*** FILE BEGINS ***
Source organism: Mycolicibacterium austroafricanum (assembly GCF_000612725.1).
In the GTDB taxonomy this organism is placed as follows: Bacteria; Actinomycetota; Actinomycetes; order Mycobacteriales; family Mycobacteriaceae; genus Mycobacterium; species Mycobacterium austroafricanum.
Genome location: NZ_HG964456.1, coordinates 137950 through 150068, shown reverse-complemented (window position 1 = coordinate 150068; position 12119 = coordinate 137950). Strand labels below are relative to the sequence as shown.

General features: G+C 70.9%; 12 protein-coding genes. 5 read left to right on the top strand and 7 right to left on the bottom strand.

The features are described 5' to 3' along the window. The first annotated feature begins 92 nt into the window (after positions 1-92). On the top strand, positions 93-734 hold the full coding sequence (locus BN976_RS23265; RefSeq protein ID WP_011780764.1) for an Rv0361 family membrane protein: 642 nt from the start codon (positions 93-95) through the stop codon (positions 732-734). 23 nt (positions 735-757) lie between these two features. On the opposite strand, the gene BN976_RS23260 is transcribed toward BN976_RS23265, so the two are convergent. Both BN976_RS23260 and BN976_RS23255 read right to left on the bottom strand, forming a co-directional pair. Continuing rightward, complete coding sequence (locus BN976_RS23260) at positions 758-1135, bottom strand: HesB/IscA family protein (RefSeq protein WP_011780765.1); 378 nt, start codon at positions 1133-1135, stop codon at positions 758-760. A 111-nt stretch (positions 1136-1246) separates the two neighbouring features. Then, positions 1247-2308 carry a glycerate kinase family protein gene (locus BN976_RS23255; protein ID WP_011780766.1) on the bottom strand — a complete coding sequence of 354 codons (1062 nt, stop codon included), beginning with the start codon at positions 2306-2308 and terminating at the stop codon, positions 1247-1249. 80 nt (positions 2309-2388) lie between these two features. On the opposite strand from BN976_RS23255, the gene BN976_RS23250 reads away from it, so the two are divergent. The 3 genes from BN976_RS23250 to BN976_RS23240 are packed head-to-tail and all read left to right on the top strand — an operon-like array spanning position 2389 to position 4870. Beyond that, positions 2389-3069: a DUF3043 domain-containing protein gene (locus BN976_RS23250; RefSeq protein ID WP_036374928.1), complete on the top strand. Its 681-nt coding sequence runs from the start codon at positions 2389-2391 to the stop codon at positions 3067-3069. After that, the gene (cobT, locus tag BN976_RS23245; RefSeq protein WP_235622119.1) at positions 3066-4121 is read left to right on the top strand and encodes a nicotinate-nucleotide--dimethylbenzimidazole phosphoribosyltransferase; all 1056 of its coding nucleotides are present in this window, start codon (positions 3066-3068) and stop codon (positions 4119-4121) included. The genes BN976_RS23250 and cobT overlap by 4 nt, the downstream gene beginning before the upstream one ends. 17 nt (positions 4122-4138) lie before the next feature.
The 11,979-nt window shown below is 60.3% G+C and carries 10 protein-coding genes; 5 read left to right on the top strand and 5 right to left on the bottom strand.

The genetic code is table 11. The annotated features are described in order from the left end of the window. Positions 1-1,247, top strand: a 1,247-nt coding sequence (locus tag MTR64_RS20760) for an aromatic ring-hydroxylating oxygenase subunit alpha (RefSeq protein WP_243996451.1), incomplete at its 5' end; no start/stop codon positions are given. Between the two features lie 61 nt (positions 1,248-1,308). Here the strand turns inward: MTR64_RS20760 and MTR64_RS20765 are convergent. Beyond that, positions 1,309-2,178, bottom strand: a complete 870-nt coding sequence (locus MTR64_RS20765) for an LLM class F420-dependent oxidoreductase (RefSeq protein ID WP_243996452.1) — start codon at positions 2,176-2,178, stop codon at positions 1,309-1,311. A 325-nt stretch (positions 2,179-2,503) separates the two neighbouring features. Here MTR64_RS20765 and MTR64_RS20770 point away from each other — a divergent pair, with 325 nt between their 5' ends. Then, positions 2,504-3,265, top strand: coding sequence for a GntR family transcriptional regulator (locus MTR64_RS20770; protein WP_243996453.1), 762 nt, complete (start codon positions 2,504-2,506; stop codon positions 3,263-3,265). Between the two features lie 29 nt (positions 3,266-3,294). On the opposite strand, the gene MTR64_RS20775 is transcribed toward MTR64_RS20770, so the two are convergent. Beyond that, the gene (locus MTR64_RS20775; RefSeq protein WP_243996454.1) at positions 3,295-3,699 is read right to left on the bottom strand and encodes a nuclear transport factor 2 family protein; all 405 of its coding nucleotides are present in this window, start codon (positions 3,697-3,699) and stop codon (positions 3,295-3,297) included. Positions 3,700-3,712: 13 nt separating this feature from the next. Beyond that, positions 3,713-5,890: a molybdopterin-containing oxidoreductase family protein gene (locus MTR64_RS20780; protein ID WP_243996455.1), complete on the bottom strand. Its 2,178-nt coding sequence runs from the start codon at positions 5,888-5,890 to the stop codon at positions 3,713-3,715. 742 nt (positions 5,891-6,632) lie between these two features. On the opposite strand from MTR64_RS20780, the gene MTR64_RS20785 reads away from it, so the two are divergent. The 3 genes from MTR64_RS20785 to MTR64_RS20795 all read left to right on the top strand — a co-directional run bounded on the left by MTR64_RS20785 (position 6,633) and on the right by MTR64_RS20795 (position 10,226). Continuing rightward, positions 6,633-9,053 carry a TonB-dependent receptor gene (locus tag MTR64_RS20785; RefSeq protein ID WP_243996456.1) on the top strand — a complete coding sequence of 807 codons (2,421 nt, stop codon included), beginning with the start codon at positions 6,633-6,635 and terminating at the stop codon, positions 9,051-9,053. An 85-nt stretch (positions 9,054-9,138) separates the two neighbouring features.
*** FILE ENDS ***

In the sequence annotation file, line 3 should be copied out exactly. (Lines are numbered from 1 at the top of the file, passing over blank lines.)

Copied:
Genome location: NZ_HG964456.1, coordinates 137950 through 150068, shown reverse-complemented (window position 1 = coordinate 150068; position 12119 = coordinate 137950). Strand labels below are relative to the sequence as shown.